Patients are not the beneficiaries of the US healthcare system, but rather the insurers.

Health care is a major concern for most people in the United States, given the anxiety that comes with treating life-threatening acute or debilitating chronic conditions while accessing care or paying for medical services. Despite the country’s $4 trillion spending in 2021, life expectancy continues to languish compared to other developed countries, with the US having the highest per capita spending in the world. Therefore, it is crucial to discuss and resolve the issues surrounding health care in the US.

For many people, health insurance is tied to their employment, creating a patchwork of coverage that is prone to cracking during transitions. COBRA may provide insurance at its own expense if there is a gap in employment. The Affordable Care Act ensures that everyone has access to health insurance without restrictions on pre-existing medical conditions. Moreover, the growth of the gig economy highlights the need to decouple health care from traditional employment.

One solution is to separate the provision of medical services from the payment for these services. Such segregation is critical to address the lack of access to health services and highlight problems in the health care system. For most people, medical services are covered by health insurance, and health insurance companies are highly profitable. The question is whether commodities that provide public goods, such as health care services, should be in a position to generate profit from such public needs.

One alternative is a single payer system, much like Medicaid, Medicare, and Veterans Affairs. This topic is a controversial lightning rod. Still, a single payer system does not mean that the government provides the service, but it is just a funnel for medical services to be paid for. Single payer systems exist in 17 countries and provide a model of how to implement it in the United States. A second option is to establish and grow a network of non-profit health insurers. As health care providers accept insurance exclusively from these groups, for-profit corporations will eventually be phased out.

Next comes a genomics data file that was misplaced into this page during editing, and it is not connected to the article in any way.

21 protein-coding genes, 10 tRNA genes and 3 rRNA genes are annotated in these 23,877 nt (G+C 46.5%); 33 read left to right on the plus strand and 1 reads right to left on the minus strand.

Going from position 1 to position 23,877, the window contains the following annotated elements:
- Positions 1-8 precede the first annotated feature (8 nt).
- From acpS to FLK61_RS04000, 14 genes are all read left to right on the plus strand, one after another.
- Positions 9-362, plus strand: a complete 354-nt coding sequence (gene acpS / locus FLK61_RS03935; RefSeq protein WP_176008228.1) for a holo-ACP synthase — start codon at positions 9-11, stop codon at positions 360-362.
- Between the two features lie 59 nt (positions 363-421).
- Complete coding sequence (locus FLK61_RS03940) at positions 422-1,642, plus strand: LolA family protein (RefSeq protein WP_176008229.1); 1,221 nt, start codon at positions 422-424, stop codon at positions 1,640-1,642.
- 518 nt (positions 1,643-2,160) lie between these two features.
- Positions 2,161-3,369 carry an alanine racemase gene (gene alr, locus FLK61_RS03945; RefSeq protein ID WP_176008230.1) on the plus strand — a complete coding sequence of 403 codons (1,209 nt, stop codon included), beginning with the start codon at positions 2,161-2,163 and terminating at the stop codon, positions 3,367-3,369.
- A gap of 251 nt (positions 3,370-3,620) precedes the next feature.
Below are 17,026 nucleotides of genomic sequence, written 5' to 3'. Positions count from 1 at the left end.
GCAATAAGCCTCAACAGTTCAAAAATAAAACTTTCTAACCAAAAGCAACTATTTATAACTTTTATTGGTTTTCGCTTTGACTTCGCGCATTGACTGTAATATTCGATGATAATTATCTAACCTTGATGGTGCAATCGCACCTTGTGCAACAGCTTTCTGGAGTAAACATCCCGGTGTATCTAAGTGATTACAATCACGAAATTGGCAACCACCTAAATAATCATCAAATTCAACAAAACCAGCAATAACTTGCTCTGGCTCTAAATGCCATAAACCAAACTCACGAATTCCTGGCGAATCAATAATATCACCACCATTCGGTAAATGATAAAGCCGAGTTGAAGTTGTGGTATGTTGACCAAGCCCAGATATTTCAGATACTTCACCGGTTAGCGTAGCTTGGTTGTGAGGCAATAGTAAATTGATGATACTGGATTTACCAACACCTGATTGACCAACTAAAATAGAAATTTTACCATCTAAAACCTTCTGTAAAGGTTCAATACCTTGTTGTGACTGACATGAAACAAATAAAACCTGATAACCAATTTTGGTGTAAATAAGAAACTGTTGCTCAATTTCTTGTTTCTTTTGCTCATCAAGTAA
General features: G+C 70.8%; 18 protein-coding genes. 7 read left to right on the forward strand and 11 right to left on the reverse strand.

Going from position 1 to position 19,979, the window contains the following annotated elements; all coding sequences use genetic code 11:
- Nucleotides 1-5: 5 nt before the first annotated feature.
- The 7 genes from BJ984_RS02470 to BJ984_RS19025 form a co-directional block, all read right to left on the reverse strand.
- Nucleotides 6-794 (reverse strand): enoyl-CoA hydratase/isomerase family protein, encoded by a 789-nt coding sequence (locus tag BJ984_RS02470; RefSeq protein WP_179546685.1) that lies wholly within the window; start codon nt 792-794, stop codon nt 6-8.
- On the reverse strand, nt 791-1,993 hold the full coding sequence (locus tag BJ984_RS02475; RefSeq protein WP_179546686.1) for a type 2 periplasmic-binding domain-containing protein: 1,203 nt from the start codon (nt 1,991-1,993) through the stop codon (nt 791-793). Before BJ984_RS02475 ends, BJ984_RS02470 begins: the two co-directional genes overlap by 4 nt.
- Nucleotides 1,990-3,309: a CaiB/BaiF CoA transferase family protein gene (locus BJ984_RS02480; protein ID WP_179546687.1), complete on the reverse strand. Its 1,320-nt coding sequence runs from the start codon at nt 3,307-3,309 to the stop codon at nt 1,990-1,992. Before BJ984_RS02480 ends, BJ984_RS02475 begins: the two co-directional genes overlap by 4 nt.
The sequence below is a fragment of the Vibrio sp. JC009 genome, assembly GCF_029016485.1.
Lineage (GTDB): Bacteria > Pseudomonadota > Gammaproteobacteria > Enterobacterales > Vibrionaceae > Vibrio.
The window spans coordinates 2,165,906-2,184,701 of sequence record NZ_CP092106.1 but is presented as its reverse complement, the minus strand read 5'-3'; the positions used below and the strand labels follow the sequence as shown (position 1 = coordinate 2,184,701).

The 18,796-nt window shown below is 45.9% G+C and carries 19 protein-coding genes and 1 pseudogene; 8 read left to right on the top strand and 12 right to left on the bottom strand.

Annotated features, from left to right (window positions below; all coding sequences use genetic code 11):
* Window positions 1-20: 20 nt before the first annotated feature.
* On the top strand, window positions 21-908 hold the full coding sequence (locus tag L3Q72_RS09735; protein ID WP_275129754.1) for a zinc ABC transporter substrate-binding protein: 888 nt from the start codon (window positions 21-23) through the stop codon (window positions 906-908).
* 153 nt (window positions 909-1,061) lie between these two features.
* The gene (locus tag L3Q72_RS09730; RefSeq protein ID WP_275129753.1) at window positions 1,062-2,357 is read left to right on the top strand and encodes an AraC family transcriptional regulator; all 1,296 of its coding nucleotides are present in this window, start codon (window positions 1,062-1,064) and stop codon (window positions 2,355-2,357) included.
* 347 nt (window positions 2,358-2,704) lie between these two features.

The disconnect between health plans, providers, and patients creates an equilibrium that is in the best interests of health insurers while at the mercy of patients and providers of these companies. As intermediaries, health insurance companies effectively control the flow of medical services to patients through prior approval. This means that health care providers are effectively working for health insurance companies to pay for the services they provide. For providers and patients, there is a glimmer of hope.

Health insurance companies’ recent changes to the pre-authorization process implicitly recognize this issue and represent a move in the right direction. The center of medical care must be the patient, and doctors and other medical professionals must steer the ship. In the current environment, health insurance companies are to blame. This hurts because patients may not receive the care they need and deserve. This hurts because doctors and other health care professionals are forced to expend time and resources to fight for their patients and be paid for their services.

To resolve the issues surrounding health care in the United States, it is crucial to separate the services provided from the finances that pay for them. The financial component overwhelms the service component, and the current situation will continue to the detriment of doctors, health professionals, and patients until this issue is resolved.

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